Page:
Chances are the ethics classes you had in massage school were focused on the boundaries of the client. They may have also fallen short—some schools only do the minimum required by the state, and in many states, that requirement isn’t very much. Here in my state (NC), the requirement is only 15 hours. That doesn’t really get the tip of the iceberg…and then you’re cast out there in the real world without adequate preparation. Of course we do need to recognize and honor our clients’ boundaries, but just as important, we need to establish our own, and honor those as well.
There is a lot of overlap in the Code of Ethics versus Standards of Practice. The Code is meant to ensure the safety, the modesty, and the comfort of the client. The Standards are meant to define the accountability and responsibilities expected of professionals. In reality, those documents are there for our own protection, as well as the client’s.
Maintaining your personal boundaries from the outset is much easier than not having any, or trying to break bad habits after they’ve gotten entrenched.
Let’s talk about sex.
If you’ve never been confronted with sexual comments or sexual behavior from a client, do you know what you’ll do the first time that happens? There’s only one thing to do: address it immediately. If you don’t, you have just given that person permission to carry on with bad behavior. If you get that time-honored question “Is this a full-body massage?” the correct answer to that is “I do therapeutic massage. I don’t offer sexual services.” If they’re already on the table, take a step back and repeat that message. You might add “Would you like to continue under those conditions or would you prefer to pay for the session and leave now?”
If you work alone, whether in an office or doing outcalls, don’t endanger yourself. Keep your phone and your keys on your person so you can make a quick exit if necessary. If you’re doing outcalls, always let someone know where you are and when you will return or call to let them know you’re safe. Sexual behavior from a client is usually limited to an inappropriate comment, “accidental” exposure, bumping or grinding, or an attempted grope, but better safe than sorry. If you feel afraid for your safety or intimidated by someone when working alone, excuse yourself to go to the bathroom and run out the door, and don’t come back in alone.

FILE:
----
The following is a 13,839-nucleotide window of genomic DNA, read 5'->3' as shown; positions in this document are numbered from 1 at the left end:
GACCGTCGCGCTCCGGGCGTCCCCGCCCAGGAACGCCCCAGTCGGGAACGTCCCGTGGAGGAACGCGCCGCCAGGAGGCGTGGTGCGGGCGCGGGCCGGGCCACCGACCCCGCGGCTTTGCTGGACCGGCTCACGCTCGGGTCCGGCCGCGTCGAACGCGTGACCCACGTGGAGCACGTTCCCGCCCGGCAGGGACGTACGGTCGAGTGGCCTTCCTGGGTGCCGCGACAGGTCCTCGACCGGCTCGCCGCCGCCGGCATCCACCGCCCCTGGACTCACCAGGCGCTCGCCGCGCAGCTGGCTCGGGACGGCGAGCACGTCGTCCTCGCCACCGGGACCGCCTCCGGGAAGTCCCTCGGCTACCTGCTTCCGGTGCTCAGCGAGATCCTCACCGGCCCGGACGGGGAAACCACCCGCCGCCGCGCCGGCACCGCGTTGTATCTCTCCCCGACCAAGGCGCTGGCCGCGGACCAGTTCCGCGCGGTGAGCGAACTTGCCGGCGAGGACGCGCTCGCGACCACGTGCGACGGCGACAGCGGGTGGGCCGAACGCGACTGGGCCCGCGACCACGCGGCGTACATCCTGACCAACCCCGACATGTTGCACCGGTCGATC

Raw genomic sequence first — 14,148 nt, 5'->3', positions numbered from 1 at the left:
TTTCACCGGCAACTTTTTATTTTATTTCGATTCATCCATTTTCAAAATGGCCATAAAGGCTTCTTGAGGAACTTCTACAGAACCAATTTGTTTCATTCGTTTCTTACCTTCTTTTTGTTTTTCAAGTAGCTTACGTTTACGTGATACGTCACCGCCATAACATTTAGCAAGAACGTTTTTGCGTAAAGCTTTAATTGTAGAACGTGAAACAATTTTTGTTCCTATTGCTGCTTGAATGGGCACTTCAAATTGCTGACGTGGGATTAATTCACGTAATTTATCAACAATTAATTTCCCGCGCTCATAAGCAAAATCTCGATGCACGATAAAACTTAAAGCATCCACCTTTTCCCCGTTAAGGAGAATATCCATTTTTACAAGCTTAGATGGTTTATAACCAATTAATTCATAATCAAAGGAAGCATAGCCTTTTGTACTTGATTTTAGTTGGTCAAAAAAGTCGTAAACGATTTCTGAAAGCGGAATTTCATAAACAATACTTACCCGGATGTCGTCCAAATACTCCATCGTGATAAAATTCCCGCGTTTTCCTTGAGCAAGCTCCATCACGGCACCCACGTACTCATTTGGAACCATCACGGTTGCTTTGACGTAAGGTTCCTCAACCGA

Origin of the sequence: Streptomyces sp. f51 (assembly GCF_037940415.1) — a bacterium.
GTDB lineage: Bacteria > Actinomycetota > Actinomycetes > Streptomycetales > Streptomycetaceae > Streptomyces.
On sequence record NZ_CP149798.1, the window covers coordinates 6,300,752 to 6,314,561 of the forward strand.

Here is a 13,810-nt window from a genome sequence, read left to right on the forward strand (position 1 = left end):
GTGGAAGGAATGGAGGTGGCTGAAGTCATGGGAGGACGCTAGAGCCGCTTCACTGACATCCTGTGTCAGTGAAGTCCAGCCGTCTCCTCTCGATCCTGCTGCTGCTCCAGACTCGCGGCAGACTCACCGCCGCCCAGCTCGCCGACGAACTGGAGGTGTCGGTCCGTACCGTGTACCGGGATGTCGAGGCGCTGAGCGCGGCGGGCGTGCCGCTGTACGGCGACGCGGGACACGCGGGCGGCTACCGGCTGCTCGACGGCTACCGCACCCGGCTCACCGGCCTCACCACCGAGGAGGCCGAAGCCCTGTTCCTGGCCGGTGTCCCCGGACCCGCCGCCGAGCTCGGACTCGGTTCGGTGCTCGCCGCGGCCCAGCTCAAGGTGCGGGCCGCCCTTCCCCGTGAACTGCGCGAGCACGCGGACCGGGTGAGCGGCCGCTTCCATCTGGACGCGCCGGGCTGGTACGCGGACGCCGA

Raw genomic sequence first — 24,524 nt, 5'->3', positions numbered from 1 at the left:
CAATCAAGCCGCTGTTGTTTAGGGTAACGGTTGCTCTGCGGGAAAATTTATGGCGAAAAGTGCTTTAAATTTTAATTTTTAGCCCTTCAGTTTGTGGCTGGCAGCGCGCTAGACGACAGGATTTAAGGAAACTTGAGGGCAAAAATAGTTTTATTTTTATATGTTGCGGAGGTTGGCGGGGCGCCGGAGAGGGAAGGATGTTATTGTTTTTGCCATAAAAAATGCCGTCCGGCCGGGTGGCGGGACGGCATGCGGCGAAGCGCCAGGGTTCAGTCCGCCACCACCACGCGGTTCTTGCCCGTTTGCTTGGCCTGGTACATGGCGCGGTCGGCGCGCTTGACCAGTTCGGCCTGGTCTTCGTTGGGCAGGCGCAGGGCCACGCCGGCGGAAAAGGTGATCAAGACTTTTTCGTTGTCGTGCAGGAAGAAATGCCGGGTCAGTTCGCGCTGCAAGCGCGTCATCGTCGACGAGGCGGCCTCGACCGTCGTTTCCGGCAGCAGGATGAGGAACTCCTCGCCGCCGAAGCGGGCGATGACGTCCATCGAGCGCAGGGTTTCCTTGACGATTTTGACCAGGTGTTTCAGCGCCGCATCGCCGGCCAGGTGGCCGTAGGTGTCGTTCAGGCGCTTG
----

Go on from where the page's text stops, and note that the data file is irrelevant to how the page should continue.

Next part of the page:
Let’s talk about money.
Do you have the “I’m just here to help people” mentality, or would you also like to be earning a comfortable living? There is more involved than getting paid what you’re worth. If you’re employed by someone else, you’ve agreed to work for what they offer. If you’re self-employed, you can set your own fees. If you’re the boss, you can also offer a discount, package deal, or sliding fee if you feel led to do so…but if you’re not led to, don’t let someone guilt you into doing it. With Groupon, Living Social and daily deals abounding, some therapists who don’t participate in those have reported getting calls from bargain hunters, saying “XYZ Spa is doing a Groupon for $20, are you going to match that?” Personally, my answer would be no, but that’s up to you. If you give a discount you don’t really want to give, you’ll end up feeling resentful of that.
In the same vein, do you have a cancellation policy, and do you enforce it? You can see your house payment, your grocery money, or other financial obligations going down the drain if you have a week full of no-shows or last-minute cancellations. Your time is your money. You have to value it. If you don’t, no one else will. That being said…
Let’s talk about time.
If you’re self-employed, you’re the one in charge of your schedule. If you’re a night owl, you may want to sleep all day and work the night shift. Take weekends off. Work every Sunday or never work on Sunday. The point is, it’s your call. If you want to accommodate every person who calls, go ahead. But if you have promised your son you will be off on Saturdays to attend his ballgames, or want to be at home to have dinner with the family every night at 7, or whatever is important to you, then stick to that. One of the independent contractors in my own office told me when she started working that she would be taking Thursdays off. She showed up every Thursday, and when I would ask why, the answer was always “Well, this is the only day so-and-so could come.” I told her no it wasn’t, and that if she would be firm about saying she was off on Thursdays, they would miraculously find another time that they could make it. It took her awhile to get that, but eventually she did, and she didn’t lose a single client. They all did indeed find some other time they could come.
Let’s talk about your personal life.
No, let’s not. Clients may ask questions that are too personal and that you don’t want to answer…and you shouldn’t facilitate that by being the one to bring up your divorce, or your financial problems, or your out-of-control teenager that just got arrested. Keep it out of the massage room. You can just politely say that it’s your policy to keep your work life and your personal life separate. The same goes for politics and religion. Turn the tide by saying “If we have a debate on Obamacare, the focus isn’t going to be on your body, where it should be. I have a policy of never discussing _____ in the massage room. It just stresses me out and affects my massage. Let’s get back to the issue with your neck.” Say it with a smile.
When we enforce our own boundaries, and let our clients know what we expect in the way of mutual respect, we’re actually doing them a favor as well as ourselves. When we enforce our own boundaries, we are preserving our financial security, our time, and our own mental health.Image courtesy of David Castillo Dominici / FreeDigitalPhotos.net